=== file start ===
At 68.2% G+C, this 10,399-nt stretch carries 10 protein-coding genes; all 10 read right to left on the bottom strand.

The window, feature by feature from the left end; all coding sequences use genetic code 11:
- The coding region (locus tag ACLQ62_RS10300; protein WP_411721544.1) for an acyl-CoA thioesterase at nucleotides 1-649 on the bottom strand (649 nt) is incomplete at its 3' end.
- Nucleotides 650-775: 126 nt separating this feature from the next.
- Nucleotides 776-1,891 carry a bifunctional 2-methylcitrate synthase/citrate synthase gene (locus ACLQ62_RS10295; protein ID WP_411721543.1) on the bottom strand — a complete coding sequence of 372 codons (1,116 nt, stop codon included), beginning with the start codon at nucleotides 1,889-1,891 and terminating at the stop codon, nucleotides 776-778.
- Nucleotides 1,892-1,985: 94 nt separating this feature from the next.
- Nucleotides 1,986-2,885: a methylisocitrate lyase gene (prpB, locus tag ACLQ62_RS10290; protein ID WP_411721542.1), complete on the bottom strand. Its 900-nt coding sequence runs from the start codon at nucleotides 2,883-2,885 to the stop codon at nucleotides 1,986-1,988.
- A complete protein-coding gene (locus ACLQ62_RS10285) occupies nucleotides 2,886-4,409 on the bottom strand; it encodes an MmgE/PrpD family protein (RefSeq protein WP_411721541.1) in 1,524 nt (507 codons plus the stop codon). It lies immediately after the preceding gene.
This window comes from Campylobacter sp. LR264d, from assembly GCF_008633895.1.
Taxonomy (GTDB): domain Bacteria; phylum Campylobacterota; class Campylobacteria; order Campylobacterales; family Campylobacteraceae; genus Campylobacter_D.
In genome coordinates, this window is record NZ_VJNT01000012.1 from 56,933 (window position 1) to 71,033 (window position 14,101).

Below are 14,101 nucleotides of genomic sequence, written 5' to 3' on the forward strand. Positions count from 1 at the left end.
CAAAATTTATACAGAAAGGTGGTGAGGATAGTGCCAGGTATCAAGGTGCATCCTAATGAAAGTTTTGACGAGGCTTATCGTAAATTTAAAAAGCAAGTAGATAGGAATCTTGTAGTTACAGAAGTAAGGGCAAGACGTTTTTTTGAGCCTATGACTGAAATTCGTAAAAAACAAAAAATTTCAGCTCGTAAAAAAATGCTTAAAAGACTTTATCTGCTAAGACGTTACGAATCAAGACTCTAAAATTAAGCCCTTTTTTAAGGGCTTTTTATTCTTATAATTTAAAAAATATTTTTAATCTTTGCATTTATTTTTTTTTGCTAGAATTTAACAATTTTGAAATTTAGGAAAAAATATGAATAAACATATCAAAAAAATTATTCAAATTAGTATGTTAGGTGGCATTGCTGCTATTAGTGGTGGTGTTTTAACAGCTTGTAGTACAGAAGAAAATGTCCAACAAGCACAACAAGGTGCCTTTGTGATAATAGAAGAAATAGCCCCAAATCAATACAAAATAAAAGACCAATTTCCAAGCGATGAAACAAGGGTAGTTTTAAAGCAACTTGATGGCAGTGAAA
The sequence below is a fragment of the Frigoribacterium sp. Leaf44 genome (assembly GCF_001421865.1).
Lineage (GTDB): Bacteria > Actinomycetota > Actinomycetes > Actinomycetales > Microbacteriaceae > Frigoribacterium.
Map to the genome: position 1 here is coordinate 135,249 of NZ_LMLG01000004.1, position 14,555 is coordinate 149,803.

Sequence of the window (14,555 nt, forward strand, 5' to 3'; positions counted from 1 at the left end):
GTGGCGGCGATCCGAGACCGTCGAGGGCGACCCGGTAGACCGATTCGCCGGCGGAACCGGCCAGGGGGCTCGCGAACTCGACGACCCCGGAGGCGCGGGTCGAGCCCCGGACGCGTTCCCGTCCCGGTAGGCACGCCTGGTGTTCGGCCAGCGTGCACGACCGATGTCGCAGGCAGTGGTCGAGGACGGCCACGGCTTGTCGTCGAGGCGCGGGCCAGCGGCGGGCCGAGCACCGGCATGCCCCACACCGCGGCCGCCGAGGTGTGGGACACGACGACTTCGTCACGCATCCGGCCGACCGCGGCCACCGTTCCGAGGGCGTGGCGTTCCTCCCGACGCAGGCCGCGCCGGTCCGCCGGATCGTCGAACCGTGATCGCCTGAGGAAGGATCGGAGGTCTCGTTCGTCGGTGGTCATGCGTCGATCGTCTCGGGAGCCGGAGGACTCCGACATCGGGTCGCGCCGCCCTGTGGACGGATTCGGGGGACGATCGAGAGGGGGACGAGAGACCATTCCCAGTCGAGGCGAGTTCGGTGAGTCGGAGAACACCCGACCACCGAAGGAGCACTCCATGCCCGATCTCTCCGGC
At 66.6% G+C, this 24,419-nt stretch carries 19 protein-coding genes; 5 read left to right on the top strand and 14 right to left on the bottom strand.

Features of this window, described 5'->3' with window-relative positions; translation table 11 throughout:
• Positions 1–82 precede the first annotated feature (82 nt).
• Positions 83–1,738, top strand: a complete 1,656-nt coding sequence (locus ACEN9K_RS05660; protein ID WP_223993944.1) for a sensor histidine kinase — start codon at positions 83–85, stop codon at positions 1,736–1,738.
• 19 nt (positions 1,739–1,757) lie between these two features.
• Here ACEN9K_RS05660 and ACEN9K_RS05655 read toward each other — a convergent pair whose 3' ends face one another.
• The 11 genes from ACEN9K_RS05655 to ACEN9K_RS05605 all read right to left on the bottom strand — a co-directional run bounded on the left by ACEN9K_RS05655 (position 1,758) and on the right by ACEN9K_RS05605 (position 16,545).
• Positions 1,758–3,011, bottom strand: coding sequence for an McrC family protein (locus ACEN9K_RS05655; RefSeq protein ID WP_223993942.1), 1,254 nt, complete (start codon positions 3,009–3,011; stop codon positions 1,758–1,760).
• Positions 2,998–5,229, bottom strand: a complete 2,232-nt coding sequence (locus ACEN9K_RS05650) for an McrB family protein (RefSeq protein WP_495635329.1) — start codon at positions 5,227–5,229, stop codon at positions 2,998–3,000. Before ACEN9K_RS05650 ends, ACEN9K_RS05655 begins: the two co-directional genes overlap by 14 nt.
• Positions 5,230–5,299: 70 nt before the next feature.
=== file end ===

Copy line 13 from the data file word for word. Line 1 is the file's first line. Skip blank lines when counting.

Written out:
CAAAATTTATACAGAAAGGTGGTGAGGATAGTGCCAGGTATCAAGGTGCATCCTAATGAAAGTTTTGACGAGGCTTATCGTAAATTTAAAAAGCAAGTAGATAGGAATCTTGTAGTTACAGAAGTAAGGGCAAGACGTTTTTTTGAGCCTATGACTGAAATTCGTAAAAAACAAAAAATTTCAGCTCGTAAAAAAATGCTTAAAAGACTTTATCTGCTAAGACGTTACGAATCAAGACTCTAAAATTAAGCCCTTTTTTAAGGGCTTTTTATTCTTATAATTTAAAAAATATTTTTAATCTTTGCATTTATTTTTTTTTGCTAGAATTTAACAATTTTGAAATTTAGGAAAAAATATGAATAAACATATCAAAAAAATTATTCAAATTAGTATGTTAGGTGGCATTGCTGCTATTAGTGGTGGTGTTTTAACAGCTTGTAGTACAGAAGAAAATGTCCAACAAGCACAACAAGGTGCCTTTGTGATAATAGAAGAAATAGCCCCAAATCAATACAAAATAAAAGACCAATTTCCAAGCGATGAAACAAGGGTAGTTTTAAAGCAACTTGATGGCAGTGAAA